Each village had four female promoters, two for literacy classes and two for life skills, sports, and financial education classes. They received training beforehand that would sharpen the leadership skills necessary to positively influence community norms.
Recruiting girls at project launch
The program was introduced at youth center meetings, and an orientation was held for girls and their parents. Two groups of 30 girls were selected. Their eligibility included their age range, as project teams wanted to intervene in early adolescence when girls could still (re)integrate into formal schooling and avoid early marriage. After completing the program, the aim was to have the girls sit for the General Authority for Literacy and Adult Education exam, and if they passed, they would be able to enter the formal schooling system. The upper age limit was set at 15, so that girls would have enough time to complete the Ishraq program, sit for the GALAE exam, and enroll in school before the cutoff age of 18. The lower age limit was set at 12, so as not to conflict with other national literacy programs for rural girls ages 6 to 11.
Pilot-test the intervention on a small scale.
From 2001-2003, Ishraq’s pilot phase was set into motion in the Menya governorate of Egypt, one of the most disadvantaged areas (ranked 2nd to last on Egypt’s 27 governates on the Human Development Index). The program accepted 278 girls. After the phase was completed, changes were made to cut down the program from 30 months to 20 months to allow Ishraq graduates to sit for the GALAE exam, obtain their birth certificates if they were missing, and register for school. The shortened program also made it possible for additional cycles of Ishraq, in order to adjust to high demand in the villages.
Promoters’ skills were reinforced, and contracts were created to ensure institutionalization and the commitment of families and communities.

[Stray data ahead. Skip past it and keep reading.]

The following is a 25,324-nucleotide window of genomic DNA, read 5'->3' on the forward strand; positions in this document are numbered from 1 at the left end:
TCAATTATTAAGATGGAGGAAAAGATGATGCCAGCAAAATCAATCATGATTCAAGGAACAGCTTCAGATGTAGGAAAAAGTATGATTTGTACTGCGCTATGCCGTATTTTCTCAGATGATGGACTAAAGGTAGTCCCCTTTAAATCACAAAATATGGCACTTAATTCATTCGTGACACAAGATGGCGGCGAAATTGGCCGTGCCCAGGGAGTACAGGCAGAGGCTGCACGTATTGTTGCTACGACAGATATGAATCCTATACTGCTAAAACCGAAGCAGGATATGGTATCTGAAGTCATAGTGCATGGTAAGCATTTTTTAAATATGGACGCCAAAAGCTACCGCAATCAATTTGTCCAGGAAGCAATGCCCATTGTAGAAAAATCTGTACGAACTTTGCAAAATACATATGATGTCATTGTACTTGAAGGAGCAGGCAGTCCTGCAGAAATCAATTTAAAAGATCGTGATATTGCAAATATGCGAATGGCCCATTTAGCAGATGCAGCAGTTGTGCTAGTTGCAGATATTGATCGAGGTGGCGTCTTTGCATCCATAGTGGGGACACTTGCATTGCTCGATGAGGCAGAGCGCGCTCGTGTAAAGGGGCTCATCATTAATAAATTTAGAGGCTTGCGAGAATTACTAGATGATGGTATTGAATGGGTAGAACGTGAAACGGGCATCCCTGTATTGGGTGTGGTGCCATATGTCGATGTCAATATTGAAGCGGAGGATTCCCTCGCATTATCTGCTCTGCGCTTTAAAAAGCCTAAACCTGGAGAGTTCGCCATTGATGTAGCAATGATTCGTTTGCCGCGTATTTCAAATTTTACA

Implement the intervention, and monitor and evaluate the process (e.g., quality of implementation, satisfaction) and outcomes (e.g., attainment of objectives).
The program takes place over the course of 20 months, with classes taking place in the youth centers in the mornings when the boys were at school. The classes are taught by female promoters who deal with different subjects. Below, some of the findings from the impact assessments of the scale-up phase indicate that the program had a remarkable positive effect on participants and communities.
In regards to their social relationships, over 70% of participants reported having more than one non-relative friends vs 44% of those in the comparison group.
Ishraq also had positive effects on participants’ knowledge and attitudes related to reproductive health, marriage and childbearing, With respect to reproductive health, participants were more likely than girls in the comparison group to successfully identify at least one contraceptive method (66% versus 38%), 85% thought that the appropriate age at marriage should be 18 or older (vs. 63 % of non-participants), and were more likely to believe they should have a say in who they marry.
Ishraq also helped develop the girls’ life skills, such as financial literacy, ability to think about and plan for the future, health seeking behavior. Participants were more likely to save money for an emergency (17% compared to 10%) and to know someone to borrow money from in case of emergency (51% compared to 34%). In regards to health seeking behavior, participants were 82% more likely to seek advice from a health professional when sick (compared to 60% non-participants), and more likely to know the location of a health unit (90% vs. 77%). 15% of Ishraq participants reported having played sports in the month prior to the endline survey vs. only 1% of girls in the comparison group.